2. The voice of the Beast in your thoughts and perceptions.
  3. Your thinking, in words and images, which directs, supports, or suggests the possible future use of alcohol and other drugs.
  4. Your AV is the sole cause of your addiction.

Originally Posted by The Art of AVRT®, Pages 124-125

Functions of the Addictive Voice
  1. Conceal its existence by using the pronoun, "I."
  2. Conceal addiction's primal, pleasure motive.
  3. Justify continued self-intoxication.
  4. Deny the moral dimension of self-intoxication.
  5. Minimize the bad effects of self-intoxication.
  6. Maximize, romanticize positive effects.
  7. Character assassination, global — self and others.
  8. Dignify use of the substance; absolve guilt, responsibility.
  9. Undermine confidence to abstain.
  10. Build socal tolerance for self-intoxication.
  11. Siege, wear you down.
  12. Identify opposition, narcs, moralists as enemies.
  13. Create a support network of other addicted people to act as a safe harbor, provide primary social needs, and to legitimize addiction.
  14. Guarantee perpetual supply of the substance and opportunities to use it.
  15. Manipulate all situations to serve itself.
  16. Organize all thoughts, values, and policies in its own interests.
  17. Emulation of human affairs, of human roles, of human attitudes, of mature human functioning.
Excerpted from "The Art of AVRT®" by Jack Trimpey
Copyright © 2010 by Jack Trimpey
All Rights Reserved
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Old 10-08-2011, 02:47 PM
  # 67 (permalink)  
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Originally Posted by failedtaper View Post
Originally Posted by Terminally Unique View Post
This is AVRT.
Recovery with an attitude.
That statement is ME... So yeah. I've got an attitude. Good.
AVRT is empowered recovery. It empowers you, and dis-empowers the Beast of addiction.

Very good indeed.
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Old 10-08-2011, 03:20 PM
  # 68 (permalink)  
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Originally Posted by AprilMay1895 View Post
I'm really actually looking for some hope that you don't need to hit any sort of rock bottom or have alcohol kick the crap out of you some more...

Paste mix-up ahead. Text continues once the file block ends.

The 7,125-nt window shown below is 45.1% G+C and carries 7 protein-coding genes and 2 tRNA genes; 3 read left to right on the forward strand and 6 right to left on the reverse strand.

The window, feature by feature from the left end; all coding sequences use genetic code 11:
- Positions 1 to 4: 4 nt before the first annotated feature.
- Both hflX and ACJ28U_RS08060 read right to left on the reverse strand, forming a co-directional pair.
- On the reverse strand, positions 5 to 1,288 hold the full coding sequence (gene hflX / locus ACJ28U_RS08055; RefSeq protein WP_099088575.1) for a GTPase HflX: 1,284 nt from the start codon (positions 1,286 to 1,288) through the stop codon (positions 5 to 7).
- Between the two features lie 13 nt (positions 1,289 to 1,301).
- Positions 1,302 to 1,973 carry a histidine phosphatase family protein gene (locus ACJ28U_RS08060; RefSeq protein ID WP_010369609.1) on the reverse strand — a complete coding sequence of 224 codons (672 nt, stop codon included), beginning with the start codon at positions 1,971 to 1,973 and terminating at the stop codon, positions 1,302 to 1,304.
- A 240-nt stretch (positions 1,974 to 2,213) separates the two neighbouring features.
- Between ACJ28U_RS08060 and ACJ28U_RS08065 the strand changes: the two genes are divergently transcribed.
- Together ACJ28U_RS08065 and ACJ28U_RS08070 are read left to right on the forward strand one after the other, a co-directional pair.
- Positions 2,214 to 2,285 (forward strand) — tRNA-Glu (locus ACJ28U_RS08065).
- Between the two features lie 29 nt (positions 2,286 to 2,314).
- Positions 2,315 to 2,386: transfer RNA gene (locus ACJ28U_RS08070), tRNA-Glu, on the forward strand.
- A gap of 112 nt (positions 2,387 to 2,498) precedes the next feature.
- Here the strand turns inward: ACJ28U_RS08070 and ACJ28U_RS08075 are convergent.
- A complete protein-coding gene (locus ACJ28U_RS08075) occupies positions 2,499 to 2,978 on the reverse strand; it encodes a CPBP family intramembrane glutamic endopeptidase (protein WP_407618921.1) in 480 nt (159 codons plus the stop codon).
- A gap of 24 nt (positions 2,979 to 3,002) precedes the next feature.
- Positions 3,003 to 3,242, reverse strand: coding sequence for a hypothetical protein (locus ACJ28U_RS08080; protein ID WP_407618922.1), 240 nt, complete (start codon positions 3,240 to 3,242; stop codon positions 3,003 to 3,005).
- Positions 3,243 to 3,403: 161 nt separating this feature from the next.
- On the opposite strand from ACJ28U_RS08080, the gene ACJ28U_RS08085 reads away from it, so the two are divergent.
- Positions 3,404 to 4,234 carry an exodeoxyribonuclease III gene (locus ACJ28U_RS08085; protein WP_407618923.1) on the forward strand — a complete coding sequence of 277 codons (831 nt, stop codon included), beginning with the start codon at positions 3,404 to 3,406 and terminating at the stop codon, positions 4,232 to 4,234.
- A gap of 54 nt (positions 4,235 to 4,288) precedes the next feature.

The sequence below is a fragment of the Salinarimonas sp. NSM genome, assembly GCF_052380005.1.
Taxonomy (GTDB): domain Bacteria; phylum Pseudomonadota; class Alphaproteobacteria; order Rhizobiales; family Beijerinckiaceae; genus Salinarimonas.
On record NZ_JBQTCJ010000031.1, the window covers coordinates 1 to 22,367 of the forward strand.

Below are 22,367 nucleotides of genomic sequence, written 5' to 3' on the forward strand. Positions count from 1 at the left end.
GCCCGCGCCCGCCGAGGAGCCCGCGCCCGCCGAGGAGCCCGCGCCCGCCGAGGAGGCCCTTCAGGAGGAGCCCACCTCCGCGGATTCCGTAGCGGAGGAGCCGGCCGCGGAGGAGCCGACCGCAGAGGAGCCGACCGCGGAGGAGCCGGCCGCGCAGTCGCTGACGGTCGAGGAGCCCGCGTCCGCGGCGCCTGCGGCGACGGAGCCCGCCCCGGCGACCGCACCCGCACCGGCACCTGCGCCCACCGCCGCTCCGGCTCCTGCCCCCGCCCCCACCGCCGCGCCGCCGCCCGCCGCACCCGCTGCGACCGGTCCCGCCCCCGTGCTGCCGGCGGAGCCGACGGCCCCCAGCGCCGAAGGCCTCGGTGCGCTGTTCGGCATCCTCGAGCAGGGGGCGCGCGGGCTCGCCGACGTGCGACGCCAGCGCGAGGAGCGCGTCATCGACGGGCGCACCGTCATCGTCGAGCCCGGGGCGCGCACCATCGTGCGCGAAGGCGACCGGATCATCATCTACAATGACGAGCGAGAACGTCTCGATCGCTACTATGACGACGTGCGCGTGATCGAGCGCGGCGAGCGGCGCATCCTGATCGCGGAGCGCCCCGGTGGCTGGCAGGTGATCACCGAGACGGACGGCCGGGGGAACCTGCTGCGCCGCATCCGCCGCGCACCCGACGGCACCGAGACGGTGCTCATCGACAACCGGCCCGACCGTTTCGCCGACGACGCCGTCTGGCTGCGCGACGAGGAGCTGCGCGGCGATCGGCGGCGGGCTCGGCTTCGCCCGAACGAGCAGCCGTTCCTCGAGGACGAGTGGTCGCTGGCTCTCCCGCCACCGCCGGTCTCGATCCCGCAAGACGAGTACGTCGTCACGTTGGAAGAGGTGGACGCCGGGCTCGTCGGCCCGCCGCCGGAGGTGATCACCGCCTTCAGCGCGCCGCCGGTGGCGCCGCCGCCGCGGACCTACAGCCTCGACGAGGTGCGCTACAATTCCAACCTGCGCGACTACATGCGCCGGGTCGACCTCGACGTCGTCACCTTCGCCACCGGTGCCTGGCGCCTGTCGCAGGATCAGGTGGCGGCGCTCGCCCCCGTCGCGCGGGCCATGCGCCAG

I'll just point out that the very idea of having to hit "rock bottom" in order to quit undeniably qualifies as a product of the Addictive Voice, since it suggests, if not outright promotes, the future use of alcohol or drugs.
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Old 10-09-2011, 06:37 AM
  # 69 (permalink)  
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Originally Posted by Terminally Unique View Post

In AVRT, we actually practice craving on purpose in order to bring the Beast out from hiding, expose it, and learn that it is genuinely powerless. There are a few sections in the "RR:TNC" book that address this, specifically, the "Shifting" exercise on page 202, "Aggressive Listening" on page 205, and "Attack Your Beast" on page 206. The "Relapse Anxiety Grid" on Page 190 is useful for these exercises, and it might be a good idea to bookmark the page with a paperclip to refer back to.

The shifting exercises are a radical departure from AV anxiety. In AVRT-based recovery, we don’t have relapse anxiety, because it is always an example of the AV itself, and we don't fear the AV; we welcome it as a sign of robust health. This is very different from traditional approaches, and may sound counter-intuitive at first, but it is what will allow you to walk free, without fear of triggers or slipping. If you are having relapse anxiety or are afraid of the Beast, try the exercises in the book.
I did this last night. The weather out here on the east coast (U.S.) is beautiful and warm and we had dinner at a restaurant on the lake. Normally, my husband refuses to order any alcohol around me even though I know with anyone else he would have a beer. last night I asked him to please go ahead and have a drink or two. I was so glad I did. The Beast did not come out full stop but it did rear a little bit and I just sat there and observed it kicking around in my head a bit. Then it passed.

I have never done this in the past and while I cannot explain why, in my gut I feel this exercise helped me in the end.
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Old 10-09-2011, 07:34 AM
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Originally Posted by failedtaper View Post
Hi TU,

Awhile back you told me that my "cold duck method" of quitting alcohol was something akin to "shifting".